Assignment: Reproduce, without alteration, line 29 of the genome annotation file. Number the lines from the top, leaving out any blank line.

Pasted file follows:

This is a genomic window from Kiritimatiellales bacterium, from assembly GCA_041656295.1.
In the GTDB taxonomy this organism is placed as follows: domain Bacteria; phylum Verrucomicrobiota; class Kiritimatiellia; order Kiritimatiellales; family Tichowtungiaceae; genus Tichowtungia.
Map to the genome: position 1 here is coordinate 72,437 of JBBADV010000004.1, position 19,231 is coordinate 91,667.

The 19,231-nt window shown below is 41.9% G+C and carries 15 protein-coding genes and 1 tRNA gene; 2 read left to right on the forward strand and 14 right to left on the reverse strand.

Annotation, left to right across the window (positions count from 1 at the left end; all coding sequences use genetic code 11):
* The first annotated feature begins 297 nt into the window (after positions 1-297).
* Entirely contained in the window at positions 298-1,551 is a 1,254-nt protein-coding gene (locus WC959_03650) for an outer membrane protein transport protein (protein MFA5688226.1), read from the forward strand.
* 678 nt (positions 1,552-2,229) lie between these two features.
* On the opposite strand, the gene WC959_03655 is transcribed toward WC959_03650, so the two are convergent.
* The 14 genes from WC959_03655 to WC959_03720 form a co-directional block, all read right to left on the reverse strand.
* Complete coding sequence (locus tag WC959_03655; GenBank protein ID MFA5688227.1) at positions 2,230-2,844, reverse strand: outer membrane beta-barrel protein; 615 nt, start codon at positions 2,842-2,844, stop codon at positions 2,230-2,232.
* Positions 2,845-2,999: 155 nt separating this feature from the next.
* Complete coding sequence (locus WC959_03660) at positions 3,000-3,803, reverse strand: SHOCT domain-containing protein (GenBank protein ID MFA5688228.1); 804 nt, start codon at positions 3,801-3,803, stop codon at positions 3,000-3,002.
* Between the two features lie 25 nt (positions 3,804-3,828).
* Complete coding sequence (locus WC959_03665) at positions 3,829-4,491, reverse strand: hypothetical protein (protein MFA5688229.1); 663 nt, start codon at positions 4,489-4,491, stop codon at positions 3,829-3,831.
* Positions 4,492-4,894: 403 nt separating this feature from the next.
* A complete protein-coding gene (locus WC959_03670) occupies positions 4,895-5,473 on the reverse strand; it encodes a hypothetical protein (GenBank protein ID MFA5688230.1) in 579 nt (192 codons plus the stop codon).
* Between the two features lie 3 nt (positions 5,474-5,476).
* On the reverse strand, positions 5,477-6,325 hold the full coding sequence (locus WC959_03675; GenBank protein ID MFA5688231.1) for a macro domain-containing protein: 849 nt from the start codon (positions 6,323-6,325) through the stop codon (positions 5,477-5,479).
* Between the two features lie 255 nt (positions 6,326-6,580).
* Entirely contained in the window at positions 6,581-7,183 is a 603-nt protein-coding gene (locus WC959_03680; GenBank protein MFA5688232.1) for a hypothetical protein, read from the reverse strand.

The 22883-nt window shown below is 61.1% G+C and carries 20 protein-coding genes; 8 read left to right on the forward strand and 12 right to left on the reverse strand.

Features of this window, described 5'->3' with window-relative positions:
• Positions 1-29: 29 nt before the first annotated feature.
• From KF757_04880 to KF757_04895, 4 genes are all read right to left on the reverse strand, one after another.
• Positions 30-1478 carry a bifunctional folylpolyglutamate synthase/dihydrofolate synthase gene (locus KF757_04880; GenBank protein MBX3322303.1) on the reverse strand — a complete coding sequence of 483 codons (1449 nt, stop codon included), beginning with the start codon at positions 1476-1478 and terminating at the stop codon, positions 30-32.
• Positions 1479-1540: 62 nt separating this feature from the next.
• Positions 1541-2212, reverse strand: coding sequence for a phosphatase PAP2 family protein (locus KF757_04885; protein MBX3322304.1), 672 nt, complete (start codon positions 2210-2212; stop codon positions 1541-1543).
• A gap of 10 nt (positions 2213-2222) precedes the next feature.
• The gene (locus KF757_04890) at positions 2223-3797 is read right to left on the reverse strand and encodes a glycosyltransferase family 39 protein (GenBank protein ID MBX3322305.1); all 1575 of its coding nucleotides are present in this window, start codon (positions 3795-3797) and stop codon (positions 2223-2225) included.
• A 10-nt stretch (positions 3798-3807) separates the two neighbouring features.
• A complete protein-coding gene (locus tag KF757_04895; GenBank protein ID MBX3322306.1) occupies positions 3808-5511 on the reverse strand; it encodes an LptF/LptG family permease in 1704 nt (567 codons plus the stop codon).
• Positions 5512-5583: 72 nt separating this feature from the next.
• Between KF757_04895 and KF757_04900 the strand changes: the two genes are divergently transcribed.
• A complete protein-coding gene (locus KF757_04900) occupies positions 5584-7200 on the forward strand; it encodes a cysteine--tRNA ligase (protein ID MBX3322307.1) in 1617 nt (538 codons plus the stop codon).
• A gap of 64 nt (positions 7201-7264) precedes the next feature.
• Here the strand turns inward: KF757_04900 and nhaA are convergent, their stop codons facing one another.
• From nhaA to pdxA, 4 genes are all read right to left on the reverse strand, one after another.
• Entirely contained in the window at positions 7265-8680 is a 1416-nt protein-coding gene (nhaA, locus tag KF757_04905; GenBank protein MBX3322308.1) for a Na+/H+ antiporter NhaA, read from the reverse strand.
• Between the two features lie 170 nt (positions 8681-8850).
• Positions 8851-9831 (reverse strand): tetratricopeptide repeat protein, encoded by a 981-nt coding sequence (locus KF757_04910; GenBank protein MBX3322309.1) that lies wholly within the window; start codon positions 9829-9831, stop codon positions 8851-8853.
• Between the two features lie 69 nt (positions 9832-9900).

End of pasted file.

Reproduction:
• A gap of 10 nt (positions 2213-2222) precedes the next feature.